You are hereCity Watch: How FDR Would Bring Back America’s Middle Class: Tax the Rich
City Watch: How FDR Would Bring Back America’s Middle Class: Tax the Rich
-by Virginia Anders-Ellmore
February 26, 2013- CLOSING THE INCOME GAP - Yes we have been here before.
Capitalism is an economic system that values the accumulation of wealth. In free-market economics, governmental regulation should be as little as possible. The combination of capitalism and the laissez faire, free-market economy has brought the United States to a major imbalance of wealth distribution.
Today, CEOs make more than 400 times the salaries of the average worker.
The bankers and corporate owners have worked hard to change laws and regulations that allow them to keep their wealth at levels not seen since the 1920s.
In the 1930s, the United States suffered a similar financial crisis. One percent of the population owned most of the nation's wealth. Laissez faire economic philosophy had reduced government regulation, allowed for risk-taking and created financial bubbles. In 1929, the markets dropped, which kicked off the Great Depression. That crisis was even worse than today's, mainly because unemployment was at 24 percent and there weren't any government programs in place that helped people get back on their feet.
A New Theory
Recovery from the Great Depression came from President Franklin Delano Roosevelt's turning away from laissez faire economics and embracing Keynesian economic theory. When the private sector failed, the government funded programs that kept the economy growing. With Francis Perkins, the first female Secretary of Labor, programs like Social Security and unemployment insurance were created.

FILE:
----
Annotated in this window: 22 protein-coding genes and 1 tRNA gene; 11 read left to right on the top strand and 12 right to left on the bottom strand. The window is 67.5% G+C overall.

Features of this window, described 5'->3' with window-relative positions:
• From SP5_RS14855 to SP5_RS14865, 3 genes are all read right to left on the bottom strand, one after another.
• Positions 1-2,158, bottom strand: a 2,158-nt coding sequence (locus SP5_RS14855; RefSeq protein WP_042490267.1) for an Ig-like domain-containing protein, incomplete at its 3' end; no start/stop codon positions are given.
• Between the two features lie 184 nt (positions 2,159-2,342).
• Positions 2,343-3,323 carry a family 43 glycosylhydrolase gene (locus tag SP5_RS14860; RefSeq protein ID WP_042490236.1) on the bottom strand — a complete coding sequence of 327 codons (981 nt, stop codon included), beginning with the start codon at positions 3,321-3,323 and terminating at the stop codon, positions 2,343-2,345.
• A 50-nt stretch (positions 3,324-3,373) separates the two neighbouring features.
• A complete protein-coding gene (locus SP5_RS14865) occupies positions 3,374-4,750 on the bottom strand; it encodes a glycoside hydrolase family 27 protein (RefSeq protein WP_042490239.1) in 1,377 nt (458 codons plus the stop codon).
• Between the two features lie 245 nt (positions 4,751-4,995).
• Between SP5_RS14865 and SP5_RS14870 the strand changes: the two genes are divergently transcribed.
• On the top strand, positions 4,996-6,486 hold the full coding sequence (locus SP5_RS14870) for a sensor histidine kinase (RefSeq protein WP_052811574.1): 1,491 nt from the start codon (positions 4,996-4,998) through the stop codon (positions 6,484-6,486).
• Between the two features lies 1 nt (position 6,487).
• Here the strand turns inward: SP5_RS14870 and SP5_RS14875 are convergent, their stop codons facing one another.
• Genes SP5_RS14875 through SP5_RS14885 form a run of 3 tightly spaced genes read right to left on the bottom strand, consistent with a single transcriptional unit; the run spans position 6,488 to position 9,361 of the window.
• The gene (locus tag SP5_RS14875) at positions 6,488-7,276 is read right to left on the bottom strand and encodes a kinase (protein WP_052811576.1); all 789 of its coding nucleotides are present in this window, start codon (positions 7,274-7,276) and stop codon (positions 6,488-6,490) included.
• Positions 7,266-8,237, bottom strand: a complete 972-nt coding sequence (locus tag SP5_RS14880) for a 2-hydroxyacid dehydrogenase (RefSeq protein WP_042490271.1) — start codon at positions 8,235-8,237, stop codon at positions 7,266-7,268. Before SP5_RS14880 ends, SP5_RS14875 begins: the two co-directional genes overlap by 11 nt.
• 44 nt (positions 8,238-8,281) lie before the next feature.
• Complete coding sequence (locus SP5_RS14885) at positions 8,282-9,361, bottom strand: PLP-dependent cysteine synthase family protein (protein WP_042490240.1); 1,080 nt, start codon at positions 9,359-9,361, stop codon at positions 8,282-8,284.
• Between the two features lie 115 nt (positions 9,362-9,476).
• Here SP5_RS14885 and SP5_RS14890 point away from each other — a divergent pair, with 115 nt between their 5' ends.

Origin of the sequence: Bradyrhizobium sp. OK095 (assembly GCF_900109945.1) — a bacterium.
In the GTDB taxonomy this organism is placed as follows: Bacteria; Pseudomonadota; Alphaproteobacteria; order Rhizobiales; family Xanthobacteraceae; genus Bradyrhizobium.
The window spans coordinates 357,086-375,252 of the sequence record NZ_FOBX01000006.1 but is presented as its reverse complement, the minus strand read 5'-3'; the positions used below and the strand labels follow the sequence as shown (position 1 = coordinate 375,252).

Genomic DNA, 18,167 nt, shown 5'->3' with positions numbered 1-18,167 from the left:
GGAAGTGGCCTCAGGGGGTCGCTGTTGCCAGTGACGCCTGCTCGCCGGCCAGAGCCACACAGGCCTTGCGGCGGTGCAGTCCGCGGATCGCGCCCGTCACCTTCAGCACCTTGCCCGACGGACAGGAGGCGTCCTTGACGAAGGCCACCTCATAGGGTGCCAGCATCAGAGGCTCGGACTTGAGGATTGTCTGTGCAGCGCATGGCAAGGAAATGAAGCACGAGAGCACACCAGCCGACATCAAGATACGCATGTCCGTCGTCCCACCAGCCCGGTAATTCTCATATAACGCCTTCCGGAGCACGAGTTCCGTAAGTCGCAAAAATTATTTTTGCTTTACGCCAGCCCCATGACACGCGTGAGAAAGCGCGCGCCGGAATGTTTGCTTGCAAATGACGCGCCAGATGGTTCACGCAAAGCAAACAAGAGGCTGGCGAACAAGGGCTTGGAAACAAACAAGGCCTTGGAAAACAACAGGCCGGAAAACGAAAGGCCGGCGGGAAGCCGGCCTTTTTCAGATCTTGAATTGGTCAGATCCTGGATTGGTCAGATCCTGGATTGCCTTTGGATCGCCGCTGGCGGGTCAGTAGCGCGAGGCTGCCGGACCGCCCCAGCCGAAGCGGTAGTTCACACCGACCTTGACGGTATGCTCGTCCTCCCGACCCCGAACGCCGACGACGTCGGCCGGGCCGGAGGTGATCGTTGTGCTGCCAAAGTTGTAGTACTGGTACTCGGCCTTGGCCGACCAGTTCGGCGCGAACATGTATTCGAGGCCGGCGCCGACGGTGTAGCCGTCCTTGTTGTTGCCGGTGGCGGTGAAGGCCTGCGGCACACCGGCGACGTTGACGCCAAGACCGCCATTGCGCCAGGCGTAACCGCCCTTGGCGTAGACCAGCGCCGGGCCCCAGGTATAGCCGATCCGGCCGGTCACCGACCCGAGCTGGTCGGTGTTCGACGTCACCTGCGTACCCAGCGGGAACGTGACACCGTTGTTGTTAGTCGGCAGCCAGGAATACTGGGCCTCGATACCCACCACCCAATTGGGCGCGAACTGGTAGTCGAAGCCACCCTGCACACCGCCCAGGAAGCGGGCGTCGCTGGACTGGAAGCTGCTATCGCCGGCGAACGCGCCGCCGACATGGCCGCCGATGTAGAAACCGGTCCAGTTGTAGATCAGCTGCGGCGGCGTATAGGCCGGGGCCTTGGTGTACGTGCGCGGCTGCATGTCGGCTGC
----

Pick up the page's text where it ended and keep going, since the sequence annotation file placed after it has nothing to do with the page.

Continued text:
The National Industrial Recovery Act gave communities money to hire people to work and create useful community buildings, like post offices. For each person hired by the program, another person was hired by private business because getting people back to work created demand for goods and services again. It was the NIRA that first encouraged workers to collectively bargain for wages and work conditions, followed by the National Labor Relations Act in 1935.
U.S. citizens were protected from financial disaster with the creation of the Glass-Steagall Act in 1933, which separated commercial and investment banks. A year later, the Securities and Exchange Commission was created to watch the stock market and protected investors.
President FDR was from the 1% and supportive of capitalism, but he was forced to look at different economic theories due to the growing number of unions and socialist and communist political groups. People started to believe in their government and to think that the government should provide opportunity for all, instead of just for the wealthy and corporations.